My professor liked it. Now, he was a professional poet, which should have warned me what he'd have me emphasize, but I was just relieved to the point of tears that someone liked it. He was all about the imagery, not so much with the plot and dialogue (there was none, and he didn't encourage additions). He cut it up pretty thoroughly, but he also made happy noises at some bits, which was relieving as hell. It was an interesting experience.

And he liked adverbs. For him, I would scale mountains, read more Sylvia Plath than I'd known existed, and modify everything that didn't run for it for the sake of creating a scene chock full of mood. Mood mood mood, imagery, imagery, imagery.

It's a sickness.

Anyway, this and What If, Writing Exercises for Ficiton Writers, are so far the only two books on writing that I like, and while King still manages not to lay out the hard and fast rule on What Makes a Writer and Story/Novel/Etc and Only This Way Works, he starts tripping perilously close to it.

A lot of it has to do with my changing, everchanging, and constantly-changing opinion on the merit of the word 'quality'.

Let's say, just hypothetically, that this story is recced on one of my lists. Hypoethetically, this story, to me, is the worst thing ever created. It's--hypothetically of course--the worst thing ever written. There have, in fact, been monkeys, in certain labs, that have randomly written paragraphs better than this. There are monkeys in the jungle who right now, are writing better than this using twigs and interpretive dance.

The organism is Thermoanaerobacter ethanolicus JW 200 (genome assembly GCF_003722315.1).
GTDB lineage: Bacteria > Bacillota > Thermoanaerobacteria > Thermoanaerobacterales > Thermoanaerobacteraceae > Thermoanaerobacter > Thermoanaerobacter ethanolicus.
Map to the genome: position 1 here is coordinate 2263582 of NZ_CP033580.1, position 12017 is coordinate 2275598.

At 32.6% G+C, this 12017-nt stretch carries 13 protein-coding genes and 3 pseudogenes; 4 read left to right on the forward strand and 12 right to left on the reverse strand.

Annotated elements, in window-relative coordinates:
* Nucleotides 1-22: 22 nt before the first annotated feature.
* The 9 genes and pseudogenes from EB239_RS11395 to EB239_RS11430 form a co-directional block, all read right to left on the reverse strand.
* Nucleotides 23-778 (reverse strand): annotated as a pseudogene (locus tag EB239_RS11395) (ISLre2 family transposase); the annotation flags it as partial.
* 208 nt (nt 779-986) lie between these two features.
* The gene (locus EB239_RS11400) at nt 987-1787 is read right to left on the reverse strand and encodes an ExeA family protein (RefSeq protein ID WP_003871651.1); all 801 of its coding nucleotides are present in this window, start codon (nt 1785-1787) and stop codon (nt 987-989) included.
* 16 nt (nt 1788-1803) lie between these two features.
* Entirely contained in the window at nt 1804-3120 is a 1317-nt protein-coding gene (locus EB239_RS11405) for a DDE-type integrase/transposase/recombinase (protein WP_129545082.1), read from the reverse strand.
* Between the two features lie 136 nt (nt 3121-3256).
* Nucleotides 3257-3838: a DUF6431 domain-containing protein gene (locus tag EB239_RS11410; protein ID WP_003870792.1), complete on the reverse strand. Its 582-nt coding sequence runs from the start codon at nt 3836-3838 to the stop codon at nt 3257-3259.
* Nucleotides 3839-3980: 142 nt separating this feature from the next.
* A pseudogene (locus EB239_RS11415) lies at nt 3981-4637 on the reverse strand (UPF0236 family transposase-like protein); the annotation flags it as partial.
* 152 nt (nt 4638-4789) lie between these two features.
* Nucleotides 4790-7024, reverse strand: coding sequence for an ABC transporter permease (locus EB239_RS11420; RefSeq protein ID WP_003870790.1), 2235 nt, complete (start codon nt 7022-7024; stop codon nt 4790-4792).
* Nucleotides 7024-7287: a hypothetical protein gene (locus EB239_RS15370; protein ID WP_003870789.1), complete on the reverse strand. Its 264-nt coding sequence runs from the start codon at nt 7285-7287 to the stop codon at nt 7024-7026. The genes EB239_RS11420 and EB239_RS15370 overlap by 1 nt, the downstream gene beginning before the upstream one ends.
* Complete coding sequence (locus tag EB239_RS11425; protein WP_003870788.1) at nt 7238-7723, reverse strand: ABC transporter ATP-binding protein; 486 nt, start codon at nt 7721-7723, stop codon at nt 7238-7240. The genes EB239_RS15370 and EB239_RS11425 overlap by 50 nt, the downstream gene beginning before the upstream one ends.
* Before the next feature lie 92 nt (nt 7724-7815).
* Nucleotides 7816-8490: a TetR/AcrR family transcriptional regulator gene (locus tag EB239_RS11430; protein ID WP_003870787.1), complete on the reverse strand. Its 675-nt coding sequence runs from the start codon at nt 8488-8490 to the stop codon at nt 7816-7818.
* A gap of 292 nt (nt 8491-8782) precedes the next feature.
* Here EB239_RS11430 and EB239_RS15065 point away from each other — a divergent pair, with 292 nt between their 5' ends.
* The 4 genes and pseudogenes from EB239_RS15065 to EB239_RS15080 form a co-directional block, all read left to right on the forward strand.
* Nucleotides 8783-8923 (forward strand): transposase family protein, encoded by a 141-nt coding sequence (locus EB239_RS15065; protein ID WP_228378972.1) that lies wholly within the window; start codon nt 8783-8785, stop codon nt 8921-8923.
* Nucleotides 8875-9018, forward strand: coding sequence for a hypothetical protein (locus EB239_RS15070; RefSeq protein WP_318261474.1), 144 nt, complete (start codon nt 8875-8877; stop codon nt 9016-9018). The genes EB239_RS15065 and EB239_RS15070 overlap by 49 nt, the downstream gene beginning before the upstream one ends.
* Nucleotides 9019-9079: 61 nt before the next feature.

That does not explain why I read more chapters of it than I ever want to admit. Not unwilingly, mind you. I read, cajoled others to read, etc. It was a grammatical, misspelled, sexual torture, incesty-overtoned, Mary-Sue, group-sex, mpreg, dear God I will never wash these images from my brain nightmare.

Again, we are talking hypothetically.

The happy joy of certain list members completely floored me. I can't speak for every one of them, but at least one I considered absolutely sane *loved* it. Which was the moment I came to the really scary realization that while you can't measure quality by popularity, you can sure measure the ability to engage your readers by popularity. Which acutally makes me half-understand the entire concept of disliking or dismissing the popular, though I still think it's full of shit. So I was thinking--okay, let's not think of what draws *me* to a story, but what draws *other people*. Specifically, what in this hypothetical story would make people--well, love it. Sadly, it is hard to just post the question "So tell me, what is it about Story Suck that makes you drool so copiously?" because a.) no one will answer the question, or the more fun b.) you will get your ass so very flame broiled that Burger King will make you their new spokesperson, which yes, lucrative, but not so great with the sitting down later to count your money thing.